American Elementary Education Pre-Service Teachers Attitudes towards Biotechnology ProcessesReport as inadecuate

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International Journal of Environmental and Science Education, v6 n4 p341-357 Oct 2011

This study examined elementary education pre-service teachers' attitudes towards biotechnology processes. A sample comprised 88 elementary education pre-service teachers at a mid-sized university in the Midwest of the USA. Sixty and 28 of these pre-service teachers were enrolled in Introductory Science Methods course and Advance Science Methods Course, respectively. Data were collected using a questionnaire which had 15 statements on a 3 Likert-scale and required students to indicate whether each statement is acceptable or unacceptable. The results indicated that elementary education pre-service teachers from both courses generally held a wide range of attitudes towards biotechnology. Notably, majority of the pre-service teachers approved the genetic modification of microorganisms and plants, but disapproved the processes that involved the insertion or removal of genes in humans and animals. Implications for science teacher education, curriculum as well as recommendations for further research are discussed. (Contains 6 tables.)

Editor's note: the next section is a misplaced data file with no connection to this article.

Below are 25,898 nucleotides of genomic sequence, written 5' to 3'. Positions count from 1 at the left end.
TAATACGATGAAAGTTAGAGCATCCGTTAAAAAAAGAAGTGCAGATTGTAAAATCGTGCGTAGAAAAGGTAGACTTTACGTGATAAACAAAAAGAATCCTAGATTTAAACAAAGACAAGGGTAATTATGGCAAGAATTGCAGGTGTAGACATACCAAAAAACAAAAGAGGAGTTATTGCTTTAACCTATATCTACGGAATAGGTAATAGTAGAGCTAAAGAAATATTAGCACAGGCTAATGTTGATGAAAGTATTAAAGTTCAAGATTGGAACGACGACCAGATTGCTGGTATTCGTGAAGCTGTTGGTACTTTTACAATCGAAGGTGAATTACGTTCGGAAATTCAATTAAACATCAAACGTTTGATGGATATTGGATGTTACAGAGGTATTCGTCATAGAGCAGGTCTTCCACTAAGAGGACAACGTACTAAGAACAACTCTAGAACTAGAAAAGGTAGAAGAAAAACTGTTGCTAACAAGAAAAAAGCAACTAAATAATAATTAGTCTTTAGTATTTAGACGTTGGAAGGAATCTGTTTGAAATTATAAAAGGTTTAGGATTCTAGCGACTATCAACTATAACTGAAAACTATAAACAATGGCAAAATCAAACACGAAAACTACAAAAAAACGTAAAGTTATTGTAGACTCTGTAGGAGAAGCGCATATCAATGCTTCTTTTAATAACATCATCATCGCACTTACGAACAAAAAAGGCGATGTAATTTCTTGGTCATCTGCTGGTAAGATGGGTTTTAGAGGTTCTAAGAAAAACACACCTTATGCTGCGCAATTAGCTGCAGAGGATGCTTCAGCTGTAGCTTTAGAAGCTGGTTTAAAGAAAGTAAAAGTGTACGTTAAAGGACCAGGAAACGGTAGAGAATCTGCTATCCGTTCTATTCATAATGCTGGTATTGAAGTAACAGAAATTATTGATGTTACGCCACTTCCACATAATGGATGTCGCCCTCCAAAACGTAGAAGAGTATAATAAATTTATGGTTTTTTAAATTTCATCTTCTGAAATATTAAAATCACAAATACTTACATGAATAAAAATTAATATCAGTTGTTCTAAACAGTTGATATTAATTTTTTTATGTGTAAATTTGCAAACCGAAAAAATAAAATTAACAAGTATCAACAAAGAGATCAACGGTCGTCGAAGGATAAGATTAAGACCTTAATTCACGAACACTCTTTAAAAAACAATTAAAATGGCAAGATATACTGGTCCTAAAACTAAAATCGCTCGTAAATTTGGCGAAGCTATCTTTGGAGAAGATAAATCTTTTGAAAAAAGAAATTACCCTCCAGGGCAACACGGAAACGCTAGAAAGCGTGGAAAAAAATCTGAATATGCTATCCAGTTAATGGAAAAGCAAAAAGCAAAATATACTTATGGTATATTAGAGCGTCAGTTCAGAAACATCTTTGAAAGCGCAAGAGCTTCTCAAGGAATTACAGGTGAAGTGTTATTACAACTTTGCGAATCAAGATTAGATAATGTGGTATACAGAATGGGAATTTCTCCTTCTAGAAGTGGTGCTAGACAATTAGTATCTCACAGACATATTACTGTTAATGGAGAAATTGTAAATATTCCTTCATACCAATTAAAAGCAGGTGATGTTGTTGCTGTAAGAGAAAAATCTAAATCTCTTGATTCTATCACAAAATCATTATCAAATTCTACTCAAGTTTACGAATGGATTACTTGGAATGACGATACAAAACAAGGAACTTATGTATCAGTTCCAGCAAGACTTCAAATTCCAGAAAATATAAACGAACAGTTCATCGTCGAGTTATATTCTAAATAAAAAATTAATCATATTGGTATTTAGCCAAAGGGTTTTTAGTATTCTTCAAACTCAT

Descriptors: Preservice Teacher Education, Teacher Education Curriculum, Elementary Education, Biotechnology, Data Collection, Teacher Attitudes, Likert Scales, Science Teachers, Universities

International Consortium for the Advancement of Academic Publication. Abant Izzet Baysal University, Faculty of Education, 14280 Golkoy-Bolu, Turkey. e-mail: editorijese[at]; Web site:

Author: Chabalengula, Vivien Mweene; Mumba, Frackson; Chitiyo, Jonathan


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